Few people understand how meniscal tears happen or how to treat or even avoid them.
NEW YORK and GREENWICH, Conn. (PRWEB) November 07, 2017
November 2017 – When people refer to torn cartilage in the knee, they’re often talking about a tear in the meniscus, the wedge of cartilage cushioning the space between the thighbone and shinbone. But few people understand how meniscal tears happen or how to treat or even avoid them, according orthopaedic surgeon Kevin D. Plancher, MD, founder of Plancher Orthopaedics & Sports Medicine.
Meniscal tears are one of the most common knee injuries in the United States. According to Boston Children’s Hospital, more than a half-million meniscal tears occur nationally every year, with young athletes increasingly affected because children are participating in organized sports at earlier ages. Additionally, the fact that each knee joint contains two menisci only increases the odds that one will be torn or otherwise injured, Dr. Plancher notes.
“We really rely on the shock-absorbing qualities of the meniscus during everyday movement,” he says. “That’s why a meniscal tear can not only knock you off the field, but cause pain and difficulty in daily living. Understanding the causes offers a glimpse of how we can prevent meniscal tears.”
Common causes and symptoms of meniscal tears
Athlete or not, your meniscus can be torn during activities that rotate or place pressure on the knee joint, Dr. Plancher says. These include:
- Sports injuries involving squats or twists, such as a football tackle or rapid basketball pivot
- Trauma such as automobile accidents
- Excess body weight that strains the entire knee
- Aging, which thins and weakens knee cartilage over time
“Sports requiring sudden turns and stops – which also include soccer and tennis in addition to football and basketball – put these athletes at higher risk for meniscal tears,” says Dr. Plancher, also a Clinical Professor in Orthopaedics at Albert Einstein College of Medicine in New York. “But even performing a seemingly benign activity, such as twisting the knee while rising from a chair, can cause a meniscal tear in someone predisposed to the problem.”
People who have torn their meniscus often report a “popping” sound in the knee joint when the tear occurred. Other common symptoms of a meniscal tear include pain, stiffness or swelling in the knee that gradually worsens over days. The knee may also feel unstable, as if it’s “giving way,” Dr. Plancher notes. In the last 28 years, Dr. Plancher has treated numerous young athletes and suggests early intervention if it is a non-healing type of meniscus tear.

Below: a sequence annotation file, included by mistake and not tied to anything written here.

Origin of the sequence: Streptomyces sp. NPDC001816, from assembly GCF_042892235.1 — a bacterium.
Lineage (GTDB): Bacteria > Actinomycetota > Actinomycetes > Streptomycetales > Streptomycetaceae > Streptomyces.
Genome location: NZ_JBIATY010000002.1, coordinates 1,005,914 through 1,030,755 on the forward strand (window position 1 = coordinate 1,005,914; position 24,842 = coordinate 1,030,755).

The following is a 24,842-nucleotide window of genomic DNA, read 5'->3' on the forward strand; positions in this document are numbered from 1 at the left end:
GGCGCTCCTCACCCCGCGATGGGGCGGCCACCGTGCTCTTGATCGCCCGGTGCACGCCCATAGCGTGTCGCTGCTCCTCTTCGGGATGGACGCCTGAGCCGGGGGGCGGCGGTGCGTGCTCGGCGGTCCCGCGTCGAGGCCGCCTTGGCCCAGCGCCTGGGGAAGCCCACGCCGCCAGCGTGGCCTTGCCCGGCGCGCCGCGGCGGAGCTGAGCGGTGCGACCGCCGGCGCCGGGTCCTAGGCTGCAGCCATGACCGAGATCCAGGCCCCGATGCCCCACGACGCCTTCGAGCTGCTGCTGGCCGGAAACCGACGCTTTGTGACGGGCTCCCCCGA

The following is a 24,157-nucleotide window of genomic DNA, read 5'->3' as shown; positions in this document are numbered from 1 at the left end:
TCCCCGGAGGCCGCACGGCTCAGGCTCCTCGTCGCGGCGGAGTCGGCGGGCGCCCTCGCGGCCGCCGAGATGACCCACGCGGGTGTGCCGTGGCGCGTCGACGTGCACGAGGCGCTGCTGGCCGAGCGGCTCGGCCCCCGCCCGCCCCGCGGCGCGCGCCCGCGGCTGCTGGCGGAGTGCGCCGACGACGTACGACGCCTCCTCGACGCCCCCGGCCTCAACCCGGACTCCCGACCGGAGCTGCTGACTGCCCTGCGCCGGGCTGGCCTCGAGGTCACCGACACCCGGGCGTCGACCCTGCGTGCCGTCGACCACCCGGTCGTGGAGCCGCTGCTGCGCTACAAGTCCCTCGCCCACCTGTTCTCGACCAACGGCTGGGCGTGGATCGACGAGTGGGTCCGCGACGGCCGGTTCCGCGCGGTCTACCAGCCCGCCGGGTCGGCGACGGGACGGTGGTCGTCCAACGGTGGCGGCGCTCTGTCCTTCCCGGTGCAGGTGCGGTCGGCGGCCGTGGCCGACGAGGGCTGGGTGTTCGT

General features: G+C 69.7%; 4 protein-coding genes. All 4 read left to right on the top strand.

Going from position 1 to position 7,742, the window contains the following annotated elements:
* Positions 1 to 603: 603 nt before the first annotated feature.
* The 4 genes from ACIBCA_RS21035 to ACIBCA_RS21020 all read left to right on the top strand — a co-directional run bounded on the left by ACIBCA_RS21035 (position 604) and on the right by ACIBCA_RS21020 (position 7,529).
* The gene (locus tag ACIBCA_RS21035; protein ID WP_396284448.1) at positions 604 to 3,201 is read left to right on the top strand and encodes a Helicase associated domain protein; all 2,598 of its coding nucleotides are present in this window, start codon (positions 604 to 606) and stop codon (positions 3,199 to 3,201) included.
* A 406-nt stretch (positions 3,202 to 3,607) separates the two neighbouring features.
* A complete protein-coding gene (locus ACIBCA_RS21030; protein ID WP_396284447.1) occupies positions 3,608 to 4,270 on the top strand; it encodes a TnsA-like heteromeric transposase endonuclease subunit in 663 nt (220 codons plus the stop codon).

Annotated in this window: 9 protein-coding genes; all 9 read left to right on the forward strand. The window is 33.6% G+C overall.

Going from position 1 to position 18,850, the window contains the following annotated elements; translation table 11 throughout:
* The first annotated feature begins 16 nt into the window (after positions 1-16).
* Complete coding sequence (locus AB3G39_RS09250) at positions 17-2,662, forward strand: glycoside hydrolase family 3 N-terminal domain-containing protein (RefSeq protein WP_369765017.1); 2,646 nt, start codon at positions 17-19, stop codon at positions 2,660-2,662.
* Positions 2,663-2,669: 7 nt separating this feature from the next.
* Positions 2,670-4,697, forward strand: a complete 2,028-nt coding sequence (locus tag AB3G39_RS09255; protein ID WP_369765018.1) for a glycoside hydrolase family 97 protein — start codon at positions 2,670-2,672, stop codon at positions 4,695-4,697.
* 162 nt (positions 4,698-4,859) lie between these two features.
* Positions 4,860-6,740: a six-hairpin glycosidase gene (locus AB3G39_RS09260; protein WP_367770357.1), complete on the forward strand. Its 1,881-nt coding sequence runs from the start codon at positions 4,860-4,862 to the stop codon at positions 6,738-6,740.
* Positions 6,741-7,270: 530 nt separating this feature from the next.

Treating and avoiding meniscal tears
Successfully treating meniscal tears can be complicated by the fact that the meniscus receives only limited blood flow. But so-called “conservative” measures are almost always attempted before surgery. These non-surgical tactics include resting the knee – including using crutches; icing the knee every 3 to 4 hours for 30 minutes; elevating the knee; or compressing or wrapping the knee in an elastic bandage to lower inflammation.
“Physical therapy is also a potential option,” Dr. Plancher adds. “But if a patient’s symptoms or pain don’t improve within about 6 weeks, surgery may be considered to either repair or remove the meniscus.”
Prevention, of course, is always preferable to tearing your meniscus in the first place. Not all meniscal tears can be avoided, but athletes in particular can use several strategies to lower their odds of this potentially devastating injury, Dr. Plancher says. These include strengthening the muscles surrounding the knee joint, especially the quadriceps; and avoiding movements during sports that up the odds of a meniscal tear, including hard stops and exaggerated twists.
“If you do tear your meniscus,” Dr. Plancher says, “the goal is to get back to the sports you love. Fortunately, that’s almost always possible with prompt, comprehensive treatment.”
Kevin D. Plancher, MD, is a board-certified orthopaedic surgeon and the founder of Plancher Orthopaedics & Sports Medicine.